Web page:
PixelJunk Shooter is a dual stick shooter that is a joy to play. The controls are simple. Left stick for movement, right stick for aim. Right trigger for shooting, holding the trigger will unleash missiles. The catch is that missiles will overheat your ship. Cave ship. Not a space ship. The left trigger sends out a grappling hook to pick up stranded miners, which is the objective of the game. When you get the stranded miners, it opens a door to the next level. Each 'stage' has a few levels in it. The real selling point of this game is the incredible interaction that you have with the environment. You can destroy soft terrain. Your bullets will take out chunks and not the entire terrain / wall. There is water that is fluid and dynamic. It will also cool down your ship when it overheats. There are enemies and lava. The lava flows just as the water, makes your ship overheat and when it meets water, they bond together to form soft terrain that you can destroy. Its such a nice dynamic. There are powerups to keep your ship cool from the lava's heat. There are objects that you can grapple and tow around, such as a water bomb, good for drowning a volcano. There is a watercan object that you fill in water or lava, and when you take it out, it showers whatever liquid you have in it. Again, there is a lot of interactivity in the game. This is a game that rewards and encourages exploration. If it looks like there is a way off screen, that's probably a secret area with the game's main collectable diamonds. Well you need diamonds to progress past a certain stage. You will have to go back and play each stage a few times in order to collect enough hidden diamonds. While it might seem like a downer to replay stages and levels, its all fun. Nothing seems like a chore. Its soothing, relaxing, nice to look at and with the incredible interactivity that you have with your environment, no playthrough is really the same. On top of it all, the game sets itself apart with its art style. Its a beautiful, simple style instead of typical dualstick shooters that overload you on bright visual effects. It is well worth the price and you can probably pick it up in an indie bundle. I've also got the sequel on PSN and personally, I think this it is better.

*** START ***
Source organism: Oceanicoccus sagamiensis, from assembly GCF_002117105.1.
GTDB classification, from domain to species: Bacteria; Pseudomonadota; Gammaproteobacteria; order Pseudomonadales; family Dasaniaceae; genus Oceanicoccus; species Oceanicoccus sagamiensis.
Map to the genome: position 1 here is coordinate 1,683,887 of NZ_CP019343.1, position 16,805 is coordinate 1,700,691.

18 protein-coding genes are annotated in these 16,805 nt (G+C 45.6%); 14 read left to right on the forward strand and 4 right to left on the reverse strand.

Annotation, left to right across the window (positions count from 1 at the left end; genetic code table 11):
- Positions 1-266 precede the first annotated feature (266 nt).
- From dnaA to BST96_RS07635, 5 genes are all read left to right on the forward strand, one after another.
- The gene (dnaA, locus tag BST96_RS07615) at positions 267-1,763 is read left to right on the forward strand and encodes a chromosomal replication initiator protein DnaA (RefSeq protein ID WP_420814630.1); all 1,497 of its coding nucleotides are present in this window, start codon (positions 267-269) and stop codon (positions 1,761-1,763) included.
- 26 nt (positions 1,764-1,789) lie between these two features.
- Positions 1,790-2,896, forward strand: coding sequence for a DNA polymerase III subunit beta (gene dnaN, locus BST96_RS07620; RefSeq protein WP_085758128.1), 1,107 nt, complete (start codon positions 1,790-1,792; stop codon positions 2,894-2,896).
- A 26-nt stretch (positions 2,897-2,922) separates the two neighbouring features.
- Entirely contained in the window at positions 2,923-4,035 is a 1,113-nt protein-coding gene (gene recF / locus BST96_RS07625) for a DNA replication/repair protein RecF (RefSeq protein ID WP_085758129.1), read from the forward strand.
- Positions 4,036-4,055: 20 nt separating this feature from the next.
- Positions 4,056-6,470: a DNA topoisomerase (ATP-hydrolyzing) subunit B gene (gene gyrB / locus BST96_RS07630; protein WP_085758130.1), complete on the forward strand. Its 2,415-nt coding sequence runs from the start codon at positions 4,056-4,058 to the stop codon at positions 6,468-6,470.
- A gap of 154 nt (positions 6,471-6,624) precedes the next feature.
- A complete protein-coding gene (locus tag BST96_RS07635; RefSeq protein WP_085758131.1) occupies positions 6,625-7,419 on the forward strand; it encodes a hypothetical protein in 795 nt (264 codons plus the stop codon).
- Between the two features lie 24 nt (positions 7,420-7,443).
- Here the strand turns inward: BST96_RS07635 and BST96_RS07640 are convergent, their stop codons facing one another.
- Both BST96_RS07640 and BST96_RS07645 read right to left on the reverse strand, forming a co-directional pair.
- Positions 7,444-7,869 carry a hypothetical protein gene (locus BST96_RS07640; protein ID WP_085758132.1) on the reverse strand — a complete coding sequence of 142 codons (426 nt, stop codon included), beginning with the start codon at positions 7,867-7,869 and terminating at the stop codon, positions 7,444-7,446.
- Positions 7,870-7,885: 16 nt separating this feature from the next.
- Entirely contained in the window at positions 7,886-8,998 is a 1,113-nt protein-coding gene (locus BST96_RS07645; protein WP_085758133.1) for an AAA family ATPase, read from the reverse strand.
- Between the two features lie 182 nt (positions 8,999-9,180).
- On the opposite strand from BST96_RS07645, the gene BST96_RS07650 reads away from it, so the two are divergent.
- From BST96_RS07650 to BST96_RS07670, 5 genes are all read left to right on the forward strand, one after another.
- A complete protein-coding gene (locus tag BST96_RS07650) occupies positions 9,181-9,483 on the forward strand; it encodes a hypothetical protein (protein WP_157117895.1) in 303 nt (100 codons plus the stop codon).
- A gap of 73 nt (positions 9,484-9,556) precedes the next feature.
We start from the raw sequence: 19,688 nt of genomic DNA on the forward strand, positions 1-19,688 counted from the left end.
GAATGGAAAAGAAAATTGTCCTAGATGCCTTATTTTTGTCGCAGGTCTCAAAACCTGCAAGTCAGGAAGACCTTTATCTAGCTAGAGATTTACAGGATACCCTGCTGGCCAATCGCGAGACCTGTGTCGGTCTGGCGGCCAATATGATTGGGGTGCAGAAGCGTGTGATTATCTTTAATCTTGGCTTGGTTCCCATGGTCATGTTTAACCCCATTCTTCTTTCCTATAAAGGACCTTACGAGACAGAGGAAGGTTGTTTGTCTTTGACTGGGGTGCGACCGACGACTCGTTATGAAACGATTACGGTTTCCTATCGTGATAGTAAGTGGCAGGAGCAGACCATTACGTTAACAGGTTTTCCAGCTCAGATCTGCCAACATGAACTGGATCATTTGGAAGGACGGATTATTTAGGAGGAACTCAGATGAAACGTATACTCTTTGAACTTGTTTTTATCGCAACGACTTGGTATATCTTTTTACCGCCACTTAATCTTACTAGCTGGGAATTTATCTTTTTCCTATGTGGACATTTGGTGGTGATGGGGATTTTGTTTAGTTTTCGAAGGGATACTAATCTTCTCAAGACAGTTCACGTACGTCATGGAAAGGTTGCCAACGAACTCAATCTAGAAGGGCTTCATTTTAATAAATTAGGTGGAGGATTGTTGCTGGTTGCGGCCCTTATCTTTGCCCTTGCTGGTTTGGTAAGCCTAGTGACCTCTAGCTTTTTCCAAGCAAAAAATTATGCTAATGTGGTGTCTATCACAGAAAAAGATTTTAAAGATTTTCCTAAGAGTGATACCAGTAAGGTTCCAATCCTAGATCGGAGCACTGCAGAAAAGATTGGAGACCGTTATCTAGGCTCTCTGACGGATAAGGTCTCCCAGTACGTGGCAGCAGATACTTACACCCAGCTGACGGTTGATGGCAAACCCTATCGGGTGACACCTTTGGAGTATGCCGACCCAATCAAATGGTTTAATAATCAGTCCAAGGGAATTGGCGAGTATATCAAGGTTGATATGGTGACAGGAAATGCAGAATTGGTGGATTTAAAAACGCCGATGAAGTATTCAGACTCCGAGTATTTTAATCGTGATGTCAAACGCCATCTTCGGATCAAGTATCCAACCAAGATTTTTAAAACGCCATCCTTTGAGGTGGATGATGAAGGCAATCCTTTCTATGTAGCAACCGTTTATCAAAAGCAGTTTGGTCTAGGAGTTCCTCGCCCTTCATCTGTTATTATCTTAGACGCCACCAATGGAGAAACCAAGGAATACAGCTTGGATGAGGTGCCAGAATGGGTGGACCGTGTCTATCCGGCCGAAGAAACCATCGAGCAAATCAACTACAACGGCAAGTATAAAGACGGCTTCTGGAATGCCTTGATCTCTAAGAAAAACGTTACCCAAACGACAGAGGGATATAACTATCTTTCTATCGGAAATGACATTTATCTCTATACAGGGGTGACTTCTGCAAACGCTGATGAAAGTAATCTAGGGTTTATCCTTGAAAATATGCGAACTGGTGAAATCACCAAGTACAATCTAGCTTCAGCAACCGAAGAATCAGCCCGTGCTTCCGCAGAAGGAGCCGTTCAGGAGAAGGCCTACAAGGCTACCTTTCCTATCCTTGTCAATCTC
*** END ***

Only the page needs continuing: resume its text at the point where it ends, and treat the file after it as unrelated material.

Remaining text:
It was great on PS3, it even better on PC, great mechanics, and the world is pretty cool, the only bad point is that it don't have online co-op, but the local works just fine. We just have to wait for Shooter 2 to be on Steam.